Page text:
Wednesday, May 29, 2013

The Forgotten Artist File: Meret Oppenheim

As I begin my series that focuses on lesser known and forgotten artists, my first choice is an artist who is remembered and talked about today, but really only for one artwork.  It’s not uncommon for artists to be associated with one or two well-know pieces.  It’s hard to discuss Salvador Dali, for example, without mentioning The Persistence of Memory.  Pablo Picasso is remembered for epic paintings like Guernica.  But, even if you don’t know very much about either of those artists, you’ve probably seen a couple of other pieces besides their most famous works.  Such is not the case with Surrealist Meret Oppenheim.  If you’ve seen any of her works, chances are it’s this one:
The piece is entitled Object (Luncheon in Fur) and was created in 1936.  It’s a simple sculpture consisting of a teacup, saucer, and spoon that have been covered in the fur of a Chinese gazelle (not rabbit fur, as I was told years ago).  It’s a sculpture that’s been reproduced endlessly in art history texts.  It is the most commonly cited example of Surrealist sculpture, and also one of the few works by a female Surreal artist that gets reproduced and discussed regularly today (there were many important female artists who were practicing Surrealists, and they have unfortunately been written out of most art history texts.  Perhaps it’s a topic for another post).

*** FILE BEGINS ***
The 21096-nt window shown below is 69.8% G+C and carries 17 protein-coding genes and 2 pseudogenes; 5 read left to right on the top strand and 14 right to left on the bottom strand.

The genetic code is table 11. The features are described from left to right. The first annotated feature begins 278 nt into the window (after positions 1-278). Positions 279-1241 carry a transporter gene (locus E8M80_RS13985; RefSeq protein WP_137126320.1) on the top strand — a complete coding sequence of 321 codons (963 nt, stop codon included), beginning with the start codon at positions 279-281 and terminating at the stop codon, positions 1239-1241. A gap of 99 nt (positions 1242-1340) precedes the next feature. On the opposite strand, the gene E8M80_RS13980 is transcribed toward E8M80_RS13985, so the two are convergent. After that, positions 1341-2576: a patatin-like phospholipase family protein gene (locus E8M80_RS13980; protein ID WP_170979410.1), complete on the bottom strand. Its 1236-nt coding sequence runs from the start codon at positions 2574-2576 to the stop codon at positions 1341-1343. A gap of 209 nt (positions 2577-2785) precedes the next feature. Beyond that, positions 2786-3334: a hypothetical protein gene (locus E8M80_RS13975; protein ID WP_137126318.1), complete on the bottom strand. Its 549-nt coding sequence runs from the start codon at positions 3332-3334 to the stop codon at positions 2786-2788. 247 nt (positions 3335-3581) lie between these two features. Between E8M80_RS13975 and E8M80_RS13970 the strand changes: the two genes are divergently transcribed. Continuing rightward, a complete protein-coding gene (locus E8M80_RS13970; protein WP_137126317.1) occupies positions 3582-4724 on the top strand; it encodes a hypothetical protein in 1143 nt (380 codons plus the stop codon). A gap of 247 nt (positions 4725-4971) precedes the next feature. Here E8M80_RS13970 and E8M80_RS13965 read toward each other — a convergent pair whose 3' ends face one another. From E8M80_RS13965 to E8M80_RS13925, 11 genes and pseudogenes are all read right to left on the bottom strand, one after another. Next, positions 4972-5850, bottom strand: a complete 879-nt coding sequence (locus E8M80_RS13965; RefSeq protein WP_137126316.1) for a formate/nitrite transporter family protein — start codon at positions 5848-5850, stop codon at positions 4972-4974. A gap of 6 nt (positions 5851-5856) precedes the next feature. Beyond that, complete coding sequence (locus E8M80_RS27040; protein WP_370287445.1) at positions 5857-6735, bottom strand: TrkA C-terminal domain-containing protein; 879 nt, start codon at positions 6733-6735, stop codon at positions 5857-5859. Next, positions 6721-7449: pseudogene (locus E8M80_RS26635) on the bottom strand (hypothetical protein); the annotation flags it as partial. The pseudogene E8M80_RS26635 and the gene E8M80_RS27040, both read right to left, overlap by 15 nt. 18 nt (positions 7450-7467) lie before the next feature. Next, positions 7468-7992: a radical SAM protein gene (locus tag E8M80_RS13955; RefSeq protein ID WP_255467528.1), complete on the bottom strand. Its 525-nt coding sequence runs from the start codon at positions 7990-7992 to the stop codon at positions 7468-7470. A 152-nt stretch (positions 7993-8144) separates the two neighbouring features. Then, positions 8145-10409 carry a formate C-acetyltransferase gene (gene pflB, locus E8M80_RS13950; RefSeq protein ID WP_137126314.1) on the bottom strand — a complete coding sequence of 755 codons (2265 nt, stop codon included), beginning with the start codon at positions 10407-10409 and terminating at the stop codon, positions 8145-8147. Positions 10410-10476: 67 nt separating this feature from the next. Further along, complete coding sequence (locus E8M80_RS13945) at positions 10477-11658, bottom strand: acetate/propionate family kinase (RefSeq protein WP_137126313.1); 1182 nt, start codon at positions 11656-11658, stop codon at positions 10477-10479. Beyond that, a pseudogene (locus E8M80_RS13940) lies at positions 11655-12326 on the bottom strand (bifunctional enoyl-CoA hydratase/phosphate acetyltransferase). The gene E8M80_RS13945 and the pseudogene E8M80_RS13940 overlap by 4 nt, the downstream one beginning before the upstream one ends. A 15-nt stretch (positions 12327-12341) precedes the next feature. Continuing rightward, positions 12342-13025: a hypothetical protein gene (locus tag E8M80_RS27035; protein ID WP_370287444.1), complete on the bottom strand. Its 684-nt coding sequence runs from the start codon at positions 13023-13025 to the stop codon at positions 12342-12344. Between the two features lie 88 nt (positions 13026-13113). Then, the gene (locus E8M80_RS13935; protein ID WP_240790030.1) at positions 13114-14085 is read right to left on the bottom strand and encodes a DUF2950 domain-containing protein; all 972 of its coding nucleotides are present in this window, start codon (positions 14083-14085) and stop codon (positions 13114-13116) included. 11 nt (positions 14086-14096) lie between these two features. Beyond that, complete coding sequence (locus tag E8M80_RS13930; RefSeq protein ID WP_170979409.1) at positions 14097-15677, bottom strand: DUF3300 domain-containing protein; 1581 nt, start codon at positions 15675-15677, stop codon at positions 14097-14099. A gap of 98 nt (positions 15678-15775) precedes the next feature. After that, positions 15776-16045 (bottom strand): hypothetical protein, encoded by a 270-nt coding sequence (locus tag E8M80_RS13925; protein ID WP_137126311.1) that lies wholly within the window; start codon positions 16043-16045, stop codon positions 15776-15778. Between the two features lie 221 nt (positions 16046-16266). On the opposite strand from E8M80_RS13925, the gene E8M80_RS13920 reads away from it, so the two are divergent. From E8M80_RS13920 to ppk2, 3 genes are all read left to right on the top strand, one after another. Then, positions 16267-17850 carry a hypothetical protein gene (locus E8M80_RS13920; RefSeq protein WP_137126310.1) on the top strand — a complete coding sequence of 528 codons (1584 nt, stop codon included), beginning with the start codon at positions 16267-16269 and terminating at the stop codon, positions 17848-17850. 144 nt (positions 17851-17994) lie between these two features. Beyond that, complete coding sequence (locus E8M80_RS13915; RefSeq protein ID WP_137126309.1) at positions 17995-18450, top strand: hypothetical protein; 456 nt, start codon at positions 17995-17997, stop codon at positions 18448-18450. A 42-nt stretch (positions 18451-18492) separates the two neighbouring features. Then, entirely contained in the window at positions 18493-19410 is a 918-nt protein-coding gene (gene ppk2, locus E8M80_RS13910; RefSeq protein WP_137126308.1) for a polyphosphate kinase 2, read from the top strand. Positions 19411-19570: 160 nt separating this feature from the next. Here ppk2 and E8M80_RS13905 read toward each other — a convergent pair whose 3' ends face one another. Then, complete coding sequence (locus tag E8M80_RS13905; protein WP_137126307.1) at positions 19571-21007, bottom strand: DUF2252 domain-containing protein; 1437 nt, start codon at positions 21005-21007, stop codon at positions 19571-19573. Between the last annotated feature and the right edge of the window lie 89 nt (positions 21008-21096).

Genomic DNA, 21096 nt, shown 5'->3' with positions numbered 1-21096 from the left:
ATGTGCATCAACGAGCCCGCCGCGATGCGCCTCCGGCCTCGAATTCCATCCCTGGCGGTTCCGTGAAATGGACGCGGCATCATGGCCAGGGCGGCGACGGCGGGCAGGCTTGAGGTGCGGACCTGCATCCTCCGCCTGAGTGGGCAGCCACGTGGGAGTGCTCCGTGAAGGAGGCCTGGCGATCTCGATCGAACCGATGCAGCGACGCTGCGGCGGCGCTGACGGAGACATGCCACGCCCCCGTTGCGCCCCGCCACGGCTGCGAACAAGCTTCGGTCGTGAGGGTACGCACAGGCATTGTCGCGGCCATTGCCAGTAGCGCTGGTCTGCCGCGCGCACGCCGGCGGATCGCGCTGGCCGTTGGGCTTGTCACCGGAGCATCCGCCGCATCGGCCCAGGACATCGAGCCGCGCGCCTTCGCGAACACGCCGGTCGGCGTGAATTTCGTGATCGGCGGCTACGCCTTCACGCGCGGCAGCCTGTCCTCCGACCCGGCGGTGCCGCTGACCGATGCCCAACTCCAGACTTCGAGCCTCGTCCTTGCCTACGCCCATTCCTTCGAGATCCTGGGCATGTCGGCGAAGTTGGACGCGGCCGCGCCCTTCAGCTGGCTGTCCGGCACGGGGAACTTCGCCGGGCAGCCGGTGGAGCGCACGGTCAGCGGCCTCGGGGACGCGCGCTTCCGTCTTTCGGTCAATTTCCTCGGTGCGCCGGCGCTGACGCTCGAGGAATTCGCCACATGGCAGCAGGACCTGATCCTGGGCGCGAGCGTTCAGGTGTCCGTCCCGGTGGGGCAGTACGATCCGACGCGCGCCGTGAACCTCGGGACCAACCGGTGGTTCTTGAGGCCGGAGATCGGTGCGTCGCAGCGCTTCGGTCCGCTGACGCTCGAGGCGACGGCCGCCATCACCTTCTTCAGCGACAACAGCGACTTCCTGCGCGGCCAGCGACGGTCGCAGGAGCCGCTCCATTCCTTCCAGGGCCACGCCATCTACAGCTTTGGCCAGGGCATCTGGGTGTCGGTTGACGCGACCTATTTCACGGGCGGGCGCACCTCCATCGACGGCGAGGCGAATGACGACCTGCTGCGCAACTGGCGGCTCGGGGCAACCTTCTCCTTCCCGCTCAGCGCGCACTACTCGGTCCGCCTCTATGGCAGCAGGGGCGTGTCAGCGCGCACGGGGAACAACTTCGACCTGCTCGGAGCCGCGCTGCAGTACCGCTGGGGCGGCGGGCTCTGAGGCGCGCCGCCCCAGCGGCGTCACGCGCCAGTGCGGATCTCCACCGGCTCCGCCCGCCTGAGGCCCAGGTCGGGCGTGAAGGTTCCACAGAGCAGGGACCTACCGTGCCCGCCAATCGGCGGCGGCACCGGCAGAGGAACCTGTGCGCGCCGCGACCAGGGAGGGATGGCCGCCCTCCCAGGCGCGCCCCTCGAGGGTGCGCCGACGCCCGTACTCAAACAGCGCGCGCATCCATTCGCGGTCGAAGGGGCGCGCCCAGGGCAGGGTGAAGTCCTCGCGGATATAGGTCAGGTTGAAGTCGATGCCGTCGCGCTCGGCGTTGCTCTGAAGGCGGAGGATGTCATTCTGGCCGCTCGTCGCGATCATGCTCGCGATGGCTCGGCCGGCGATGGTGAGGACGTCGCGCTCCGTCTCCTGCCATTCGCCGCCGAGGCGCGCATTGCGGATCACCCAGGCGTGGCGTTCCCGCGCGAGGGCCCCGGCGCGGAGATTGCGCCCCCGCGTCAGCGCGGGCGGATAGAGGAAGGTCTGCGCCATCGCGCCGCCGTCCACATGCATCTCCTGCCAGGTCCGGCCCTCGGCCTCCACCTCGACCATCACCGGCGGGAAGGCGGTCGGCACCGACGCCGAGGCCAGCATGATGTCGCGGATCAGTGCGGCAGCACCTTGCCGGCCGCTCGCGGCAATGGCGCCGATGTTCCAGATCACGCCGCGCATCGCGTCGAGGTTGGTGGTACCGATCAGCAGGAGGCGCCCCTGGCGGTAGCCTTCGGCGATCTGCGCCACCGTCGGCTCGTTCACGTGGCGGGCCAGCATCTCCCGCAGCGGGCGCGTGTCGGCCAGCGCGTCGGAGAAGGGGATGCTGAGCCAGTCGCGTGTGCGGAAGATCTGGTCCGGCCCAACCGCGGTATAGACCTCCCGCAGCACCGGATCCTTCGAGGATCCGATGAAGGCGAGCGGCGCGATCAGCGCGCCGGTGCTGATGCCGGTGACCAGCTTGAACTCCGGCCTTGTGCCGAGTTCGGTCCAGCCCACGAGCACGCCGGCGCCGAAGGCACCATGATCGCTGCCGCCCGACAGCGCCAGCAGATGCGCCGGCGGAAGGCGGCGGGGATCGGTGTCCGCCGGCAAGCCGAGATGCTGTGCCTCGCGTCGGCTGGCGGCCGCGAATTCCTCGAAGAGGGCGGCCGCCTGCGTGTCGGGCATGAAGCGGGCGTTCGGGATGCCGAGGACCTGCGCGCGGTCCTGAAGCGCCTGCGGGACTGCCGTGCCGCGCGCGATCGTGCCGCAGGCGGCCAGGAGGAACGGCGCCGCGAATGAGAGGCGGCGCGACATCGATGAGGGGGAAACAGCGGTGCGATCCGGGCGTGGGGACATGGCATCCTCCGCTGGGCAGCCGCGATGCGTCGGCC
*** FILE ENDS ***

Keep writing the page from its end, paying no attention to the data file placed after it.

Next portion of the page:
Object epitomizes the ideas of the Surrealists.  A teacup is a common, everyday item.  Perhaps something we use every day.  When covered in fur (a material we probably don’t want to put in our mouths) it’s removed from its common use and becomes foreign.  The juxtaposition of the familiar with the unfamiliar stirs the unconscious and causes uneasiness in the viewer.  The Surrealists wanted to conjure primal desires and drives, things we hide from others (and maybe even ourselves) but are there nonetheless, simmering in our subconscious.  Our primitive ancestors hunted their food, and bit into fur-covered flesh.  Now we are more civilized and drink from china teacups.  It doesn’t mean that our primitive urges have completely disappeared, though.  It is these kinds of base emotions and primal urges that people see in Object, and that has lead to its continued dissection and discussion.  Unfortunately, it’s the only Oppenheim piece that receives such scrutiny.

Meret Oppenheim was born in Berlin 1913.  While still a girl, her parents moved the family to Switzerland.  She travelled to Paris as a young woman to study art in 1932 and was introduced to the Surrealists by Alberto Giacommetti a short time later.  She formed close associations with the Surrealists as well as other artists living in Paris, and it was a meeting with Picasso that spurred the creation of Object.  While visiting with Picasso and his lover Dora Maar in a cafĂ©, Picasso noticed Oppenheim’s fur-covered bracelet and remarked that anything could be covered with fur.  As the story goes, Oppenheim almost immediately conceived of Object and rushed to buy a teacup and saucer at a Paris department store.  The piece became famous immediately after Oppenheim finished it.  It was exhibited to great fanfare in New York at the Museum of Modern Art in 1937, and visitors chose it as the quintessential Surrealist symbol.  This adulation was a double edged-sword.  On the one hand, the sculpture thrust Oppenheim into the international spotlight, but it also created an enormous shadow that she spent the rest of her life trying to escape.